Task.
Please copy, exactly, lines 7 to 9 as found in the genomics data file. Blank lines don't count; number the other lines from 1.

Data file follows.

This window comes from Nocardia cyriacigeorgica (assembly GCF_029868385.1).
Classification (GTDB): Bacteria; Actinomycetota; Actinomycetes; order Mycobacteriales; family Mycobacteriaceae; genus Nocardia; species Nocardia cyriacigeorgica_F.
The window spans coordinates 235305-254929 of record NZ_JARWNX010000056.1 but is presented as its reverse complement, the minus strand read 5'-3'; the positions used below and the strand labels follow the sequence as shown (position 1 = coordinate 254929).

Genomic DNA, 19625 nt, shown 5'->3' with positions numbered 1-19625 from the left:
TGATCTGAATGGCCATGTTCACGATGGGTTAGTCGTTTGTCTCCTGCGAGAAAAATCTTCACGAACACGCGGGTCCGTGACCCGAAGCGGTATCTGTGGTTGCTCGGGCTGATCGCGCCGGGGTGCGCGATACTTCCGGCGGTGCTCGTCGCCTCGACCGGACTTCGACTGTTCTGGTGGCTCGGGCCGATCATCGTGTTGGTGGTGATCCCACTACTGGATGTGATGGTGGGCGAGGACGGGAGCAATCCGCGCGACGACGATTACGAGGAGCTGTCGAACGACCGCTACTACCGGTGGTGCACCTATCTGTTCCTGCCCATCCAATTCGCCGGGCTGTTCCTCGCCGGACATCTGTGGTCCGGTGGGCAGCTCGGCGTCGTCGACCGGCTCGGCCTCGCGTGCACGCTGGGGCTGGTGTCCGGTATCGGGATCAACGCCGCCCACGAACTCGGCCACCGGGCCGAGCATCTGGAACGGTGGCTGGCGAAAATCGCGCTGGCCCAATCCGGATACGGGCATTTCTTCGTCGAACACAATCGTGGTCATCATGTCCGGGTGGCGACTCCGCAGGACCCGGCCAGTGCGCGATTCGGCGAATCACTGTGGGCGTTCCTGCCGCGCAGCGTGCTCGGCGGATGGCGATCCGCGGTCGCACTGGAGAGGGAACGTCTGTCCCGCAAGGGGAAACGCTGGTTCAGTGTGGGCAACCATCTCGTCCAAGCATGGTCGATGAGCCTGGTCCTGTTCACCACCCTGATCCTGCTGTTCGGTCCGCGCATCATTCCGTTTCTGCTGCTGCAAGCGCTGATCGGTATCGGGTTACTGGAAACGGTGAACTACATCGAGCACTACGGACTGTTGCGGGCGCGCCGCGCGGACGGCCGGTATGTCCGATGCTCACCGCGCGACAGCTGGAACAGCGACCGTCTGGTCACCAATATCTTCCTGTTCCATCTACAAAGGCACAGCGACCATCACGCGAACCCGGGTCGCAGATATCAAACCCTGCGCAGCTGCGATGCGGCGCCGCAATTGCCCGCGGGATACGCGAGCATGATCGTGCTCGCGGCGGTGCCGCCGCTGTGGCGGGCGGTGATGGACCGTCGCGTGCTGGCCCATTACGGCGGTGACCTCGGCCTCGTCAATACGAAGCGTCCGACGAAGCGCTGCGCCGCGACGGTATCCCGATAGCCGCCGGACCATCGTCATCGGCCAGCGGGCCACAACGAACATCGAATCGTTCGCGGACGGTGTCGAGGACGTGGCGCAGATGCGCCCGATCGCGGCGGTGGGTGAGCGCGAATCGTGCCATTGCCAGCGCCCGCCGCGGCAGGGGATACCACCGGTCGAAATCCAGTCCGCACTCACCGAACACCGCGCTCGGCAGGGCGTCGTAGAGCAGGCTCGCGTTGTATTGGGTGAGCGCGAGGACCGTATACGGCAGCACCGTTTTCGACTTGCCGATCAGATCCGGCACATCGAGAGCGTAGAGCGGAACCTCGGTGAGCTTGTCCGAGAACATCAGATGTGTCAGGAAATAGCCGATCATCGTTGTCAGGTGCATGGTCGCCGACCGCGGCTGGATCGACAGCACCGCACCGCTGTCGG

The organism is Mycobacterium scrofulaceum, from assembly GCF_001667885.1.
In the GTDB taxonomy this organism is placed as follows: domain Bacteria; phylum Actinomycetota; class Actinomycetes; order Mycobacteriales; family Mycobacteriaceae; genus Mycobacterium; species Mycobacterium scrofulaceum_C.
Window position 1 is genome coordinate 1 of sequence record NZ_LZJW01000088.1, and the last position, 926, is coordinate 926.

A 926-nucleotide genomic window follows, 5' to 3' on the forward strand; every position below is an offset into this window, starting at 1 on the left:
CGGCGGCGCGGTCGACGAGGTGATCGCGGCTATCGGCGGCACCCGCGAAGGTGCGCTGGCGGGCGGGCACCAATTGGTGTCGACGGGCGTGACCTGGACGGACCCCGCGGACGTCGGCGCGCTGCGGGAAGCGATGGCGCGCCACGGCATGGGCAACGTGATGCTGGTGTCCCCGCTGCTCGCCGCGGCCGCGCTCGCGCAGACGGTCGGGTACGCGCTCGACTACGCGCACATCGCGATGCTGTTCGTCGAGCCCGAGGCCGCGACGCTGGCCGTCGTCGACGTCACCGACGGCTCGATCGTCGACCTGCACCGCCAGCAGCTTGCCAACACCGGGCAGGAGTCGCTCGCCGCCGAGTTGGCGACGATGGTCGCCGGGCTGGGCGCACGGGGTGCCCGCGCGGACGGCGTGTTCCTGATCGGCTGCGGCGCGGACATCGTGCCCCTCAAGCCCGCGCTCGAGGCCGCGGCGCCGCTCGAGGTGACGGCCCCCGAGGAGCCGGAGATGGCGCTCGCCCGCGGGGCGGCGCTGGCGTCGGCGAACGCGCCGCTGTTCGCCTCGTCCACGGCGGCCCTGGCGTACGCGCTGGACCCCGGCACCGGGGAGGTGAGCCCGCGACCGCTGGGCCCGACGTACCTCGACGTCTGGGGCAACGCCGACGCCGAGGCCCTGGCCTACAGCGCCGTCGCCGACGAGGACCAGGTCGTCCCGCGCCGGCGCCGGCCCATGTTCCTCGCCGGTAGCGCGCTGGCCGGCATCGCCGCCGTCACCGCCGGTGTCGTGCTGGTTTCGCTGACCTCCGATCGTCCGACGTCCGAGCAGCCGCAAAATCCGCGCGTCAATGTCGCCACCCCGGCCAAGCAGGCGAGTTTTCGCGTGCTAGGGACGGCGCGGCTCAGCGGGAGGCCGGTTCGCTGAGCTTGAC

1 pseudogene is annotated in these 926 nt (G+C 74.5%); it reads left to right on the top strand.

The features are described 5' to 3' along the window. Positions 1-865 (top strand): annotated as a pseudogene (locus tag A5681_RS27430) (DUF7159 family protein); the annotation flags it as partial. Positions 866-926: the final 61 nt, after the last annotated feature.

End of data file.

In the GTDB taxonomy this organism is placed as follows: domain Bacteria; phylum Actinomycetota; class Actinomycetes; order Mycobacteriales; family Mycobacteriaceae; genus Mycobacterium; species Mycobacterium scrofulaceum_C.
Window position 1 is genome coordinate 1 of sequence record NZ_LZJW01000088.1, and the last position, 926, is coordinate 926.

A 926-nucleotide genomic window follows, 5' to 3' on the forward strand; every position below is an offset into this window, starting at 1 on the left: